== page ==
Along Came A Spider Review

book cover
book cover courtesy of Random House

Along Came a Spider is the first Alex Cross novel from the extremely popular James Patterson series.  It was published in 1993 and there are twenty-seven novels in the series since then.  There have also been three movies based on the books in this series.  Some of the books have titles inspired by nursery rhymes like “Four Blind Mice”, “Pop Goes the Weasel” and “Roses are Red”.

In this novel, Cross is an African-American police officer in Washington DC and has two children. He is also a psychologist.  He is working on a case with a supervisor of the Secret Service, Jezzie Flanagan.  He is also having an affair with her, establishing a pattern for Alex’s work and personal lives overlapping.  A criminal wants to commit the crime of the century, a kidnapping of children from an elite private school, and he might be clever enough to do it.  Alex was pulled off a string of murders in the D.C. projects to help on the kidnapping case, which he was not happy about.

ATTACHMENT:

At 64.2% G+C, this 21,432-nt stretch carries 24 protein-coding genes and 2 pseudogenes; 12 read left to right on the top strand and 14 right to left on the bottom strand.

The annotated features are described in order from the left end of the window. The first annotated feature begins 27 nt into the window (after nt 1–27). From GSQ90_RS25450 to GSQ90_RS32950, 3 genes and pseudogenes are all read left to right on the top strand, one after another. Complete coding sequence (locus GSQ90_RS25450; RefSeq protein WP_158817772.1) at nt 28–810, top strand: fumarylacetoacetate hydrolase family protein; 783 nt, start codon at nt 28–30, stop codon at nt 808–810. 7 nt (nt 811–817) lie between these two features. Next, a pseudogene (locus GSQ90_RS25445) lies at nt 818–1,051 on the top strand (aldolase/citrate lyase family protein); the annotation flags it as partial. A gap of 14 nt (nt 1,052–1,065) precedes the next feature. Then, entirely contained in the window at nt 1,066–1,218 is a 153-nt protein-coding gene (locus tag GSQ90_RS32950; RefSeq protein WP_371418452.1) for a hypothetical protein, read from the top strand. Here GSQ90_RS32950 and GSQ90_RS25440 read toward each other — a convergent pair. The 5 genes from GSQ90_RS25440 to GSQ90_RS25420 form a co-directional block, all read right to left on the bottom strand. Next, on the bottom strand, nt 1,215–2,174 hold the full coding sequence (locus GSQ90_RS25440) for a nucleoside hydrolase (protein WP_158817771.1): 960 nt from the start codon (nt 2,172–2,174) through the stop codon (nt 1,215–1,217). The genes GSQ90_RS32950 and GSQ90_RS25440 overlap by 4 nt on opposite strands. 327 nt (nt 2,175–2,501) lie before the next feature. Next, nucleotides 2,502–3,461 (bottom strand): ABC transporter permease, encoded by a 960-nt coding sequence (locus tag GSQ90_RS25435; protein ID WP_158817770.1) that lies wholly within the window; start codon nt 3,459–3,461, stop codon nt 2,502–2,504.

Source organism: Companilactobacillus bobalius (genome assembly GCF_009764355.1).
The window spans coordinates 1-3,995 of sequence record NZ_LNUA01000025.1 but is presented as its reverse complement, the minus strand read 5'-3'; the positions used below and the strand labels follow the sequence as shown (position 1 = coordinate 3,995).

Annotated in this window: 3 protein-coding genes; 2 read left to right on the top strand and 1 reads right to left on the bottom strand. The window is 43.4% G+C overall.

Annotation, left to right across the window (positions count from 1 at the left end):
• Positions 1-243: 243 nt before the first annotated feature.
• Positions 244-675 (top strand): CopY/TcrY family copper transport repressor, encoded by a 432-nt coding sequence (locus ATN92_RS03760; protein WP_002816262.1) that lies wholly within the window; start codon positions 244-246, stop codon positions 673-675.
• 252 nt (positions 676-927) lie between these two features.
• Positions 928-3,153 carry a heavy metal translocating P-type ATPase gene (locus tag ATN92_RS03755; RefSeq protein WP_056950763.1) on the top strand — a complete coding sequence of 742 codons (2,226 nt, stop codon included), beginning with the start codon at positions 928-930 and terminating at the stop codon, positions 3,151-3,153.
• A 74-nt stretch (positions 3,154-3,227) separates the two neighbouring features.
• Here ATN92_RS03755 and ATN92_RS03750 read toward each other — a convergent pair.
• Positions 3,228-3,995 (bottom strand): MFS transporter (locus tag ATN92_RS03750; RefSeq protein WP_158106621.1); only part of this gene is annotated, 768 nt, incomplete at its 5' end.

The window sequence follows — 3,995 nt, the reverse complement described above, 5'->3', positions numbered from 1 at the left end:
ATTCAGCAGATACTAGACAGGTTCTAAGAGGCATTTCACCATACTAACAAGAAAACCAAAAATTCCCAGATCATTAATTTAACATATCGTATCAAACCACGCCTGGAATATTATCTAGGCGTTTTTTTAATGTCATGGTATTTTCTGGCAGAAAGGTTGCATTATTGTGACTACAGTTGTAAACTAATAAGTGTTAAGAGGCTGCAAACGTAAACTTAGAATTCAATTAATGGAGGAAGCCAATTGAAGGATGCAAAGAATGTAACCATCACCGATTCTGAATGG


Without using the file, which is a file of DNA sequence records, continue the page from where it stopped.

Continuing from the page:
The novel features alternating points of view.  The chapters featuring Alex have his point of view, and there are chapters told from a third person point of view showing the criminal’s actions or another character’s actions.  I like the chapters told from Alex’s point of view a little better than the chapters told from a third person point of view. In fact, I usually prefer novels told from a first-person point of view.

It is interesting to read the start of a long running series and to think about how much the series has changed (or has not changed) over time.  I think in many ways, this first novel really establishes what defines this series.  Alex becomes a more interesting character as the series progresses.

There are more Alex Cross novels available in Libby, if you enjoy this one.

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